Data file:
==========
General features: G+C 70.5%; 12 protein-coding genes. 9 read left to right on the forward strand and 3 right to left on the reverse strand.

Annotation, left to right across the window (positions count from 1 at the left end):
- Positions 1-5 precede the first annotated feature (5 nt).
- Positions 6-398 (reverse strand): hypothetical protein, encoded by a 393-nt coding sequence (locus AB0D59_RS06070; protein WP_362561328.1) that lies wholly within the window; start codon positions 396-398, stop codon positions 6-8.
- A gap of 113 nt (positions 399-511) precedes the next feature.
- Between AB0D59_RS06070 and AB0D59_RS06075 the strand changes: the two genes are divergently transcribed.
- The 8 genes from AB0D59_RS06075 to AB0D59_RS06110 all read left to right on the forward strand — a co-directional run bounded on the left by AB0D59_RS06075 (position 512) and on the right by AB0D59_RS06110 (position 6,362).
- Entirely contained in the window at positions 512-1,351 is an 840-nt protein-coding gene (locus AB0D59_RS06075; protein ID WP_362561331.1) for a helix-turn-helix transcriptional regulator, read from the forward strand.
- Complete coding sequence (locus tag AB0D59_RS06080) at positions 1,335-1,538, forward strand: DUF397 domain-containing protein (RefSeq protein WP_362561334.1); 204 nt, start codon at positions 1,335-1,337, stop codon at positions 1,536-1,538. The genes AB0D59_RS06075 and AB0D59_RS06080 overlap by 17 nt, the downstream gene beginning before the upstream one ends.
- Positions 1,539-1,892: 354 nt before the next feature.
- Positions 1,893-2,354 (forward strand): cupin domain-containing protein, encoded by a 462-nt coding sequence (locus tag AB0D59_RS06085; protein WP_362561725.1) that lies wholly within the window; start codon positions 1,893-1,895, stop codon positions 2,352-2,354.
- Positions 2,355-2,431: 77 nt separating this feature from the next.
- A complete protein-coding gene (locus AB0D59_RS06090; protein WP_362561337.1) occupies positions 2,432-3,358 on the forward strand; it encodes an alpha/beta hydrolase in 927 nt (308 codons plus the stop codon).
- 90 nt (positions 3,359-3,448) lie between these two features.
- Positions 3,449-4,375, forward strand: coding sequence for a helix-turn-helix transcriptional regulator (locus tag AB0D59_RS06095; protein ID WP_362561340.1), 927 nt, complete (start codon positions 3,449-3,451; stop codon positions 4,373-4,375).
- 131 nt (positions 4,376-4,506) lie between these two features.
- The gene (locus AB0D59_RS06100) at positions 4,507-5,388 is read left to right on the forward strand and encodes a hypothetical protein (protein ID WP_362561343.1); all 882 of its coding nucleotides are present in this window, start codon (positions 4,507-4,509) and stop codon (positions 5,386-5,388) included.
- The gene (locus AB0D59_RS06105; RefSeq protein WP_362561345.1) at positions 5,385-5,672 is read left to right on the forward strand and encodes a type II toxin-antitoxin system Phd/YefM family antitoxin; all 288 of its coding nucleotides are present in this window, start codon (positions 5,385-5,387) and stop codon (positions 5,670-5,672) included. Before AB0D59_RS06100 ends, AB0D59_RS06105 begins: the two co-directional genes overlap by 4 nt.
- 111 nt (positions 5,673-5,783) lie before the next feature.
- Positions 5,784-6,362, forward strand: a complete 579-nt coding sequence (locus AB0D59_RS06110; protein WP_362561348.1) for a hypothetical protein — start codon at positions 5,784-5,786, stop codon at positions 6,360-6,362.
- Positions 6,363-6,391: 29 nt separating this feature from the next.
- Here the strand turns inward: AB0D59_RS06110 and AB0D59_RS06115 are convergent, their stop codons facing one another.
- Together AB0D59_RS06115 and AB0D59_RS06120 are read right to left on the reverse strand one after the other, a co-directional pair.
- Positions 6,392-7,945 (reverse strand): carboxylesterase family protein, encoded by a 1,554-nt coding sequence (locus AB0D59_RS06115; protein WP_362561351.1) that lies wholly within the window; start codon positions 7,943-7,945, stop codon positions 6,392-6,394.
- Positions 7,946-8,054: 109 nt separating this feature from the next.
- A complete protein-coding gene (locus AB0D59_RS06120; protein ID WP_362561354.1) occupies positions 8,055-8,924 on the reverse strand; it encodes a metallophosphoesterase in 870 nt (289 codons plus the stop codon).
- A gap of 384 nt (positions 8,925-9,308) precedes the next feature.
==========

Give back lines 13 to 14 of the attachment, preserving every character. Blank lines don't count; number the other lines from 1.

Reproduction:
- A complete protein-coding gene (locus AB0D59_RS06090; protein WP_362561337.1) occupies positions 2,432-3,358 on the forward strand; it encodes an alpha/beta hydrolase in 927 nt (308 codons plus the stop codon).
- 90 nt (positions 3,359-3,448) lie between these two features.